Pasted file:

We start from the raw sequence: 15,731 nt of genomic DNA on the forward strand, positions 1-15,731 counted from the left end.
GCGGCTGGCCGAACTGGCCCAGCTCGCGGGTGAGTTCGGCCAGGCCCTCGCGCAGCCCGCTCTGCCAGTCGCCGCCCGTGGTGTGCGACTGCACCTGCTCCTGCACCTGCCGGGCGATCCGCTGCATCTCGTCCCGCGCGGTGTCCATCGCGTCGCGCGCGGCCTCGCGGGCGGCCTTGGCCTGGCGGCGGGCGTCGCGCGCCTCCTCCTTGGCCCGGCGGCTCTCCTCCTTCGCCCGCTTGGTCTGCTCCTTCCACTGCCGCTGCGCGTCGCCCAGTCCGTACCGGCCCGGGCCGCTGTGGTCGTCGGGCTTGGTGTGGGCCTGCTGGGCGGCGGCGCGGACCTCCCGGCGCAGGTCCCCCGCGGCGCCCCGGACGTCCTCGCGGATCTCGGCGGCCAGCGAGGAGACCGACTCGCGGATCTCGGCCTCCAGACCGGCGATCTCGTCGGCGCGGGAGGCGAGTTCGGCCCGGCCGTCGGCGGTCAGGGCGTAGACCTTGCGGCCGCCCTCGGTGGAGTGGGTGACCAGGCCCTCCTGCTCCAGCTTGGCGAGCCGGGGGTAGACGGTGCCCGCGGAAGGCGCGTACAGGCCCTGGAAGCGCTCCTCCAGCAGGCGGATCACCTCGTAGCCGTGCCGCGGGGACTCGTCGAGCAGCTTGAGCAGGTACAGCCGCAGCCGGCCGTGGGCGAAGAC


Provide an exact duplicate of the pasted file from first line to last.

We start from the raw sequence: 15,731 nt of genomic DNA on the forward strand, positions 1-15,731 counted from the left end.
GCGGCTGGCCGAACTGGCCCAGCTCGCGGGTGAGTTCGGCCAGGCCCTCGCGCAGCCCGCTCTGCCAGTCGCCGCCCGTGGTGTGCGACTGCACCTGCTCCTGCACCTGCCGGGCGATCCGCTGCATCTCGTCCCGCGCGGTGTCCATCGCGTCGCGCGCGGCCTCGCGGGCGGCCTTGGCCTGGCGGCGGGCGTCGCGCGCCTCCTCCTTGGCCCGGCGGCTCTCCTCCTTCGCCCGCTTGGTCTGCTCCTTCCACTGCCGCTGCGCGTCGCCCAGTCCGTACCGGCCCGGGCCGCTGTGGTCGTCGGGCTTGGTGTGGGCCTGCTGGGCGGCGGCGCGGACCTCCCGGCGCAGGTCCCCCGCGGCGCCCCGGACGTCCTCGCGGATCTCGGCGGCCAGCGAGGAGACCGACTCGCGGATCTCGGCCTCCAGACCGGCGATCTCGTCGGCGCGGGAGGCGAGTTCGGCCCGGCCGTCGGCGGTCAGGGCGTAGACCTTGCGGCCGCCCTCGGTGGAGTGGGTGACCAGGCCCTCCTGCTCCAGCTTGGCGAGCCGGGGGTAGACGGTGCCCGCGGAAGGCGCGTACAGGCCCTGGAAGCGCTCCTCCAGCAGGCGGATCACCTCGTAGCCGTGCCGCGGGGACTCGTCGAGCAGCTTGAGCAGGTACAGCCGCAGCCGGCCGTGGGCGAAGAC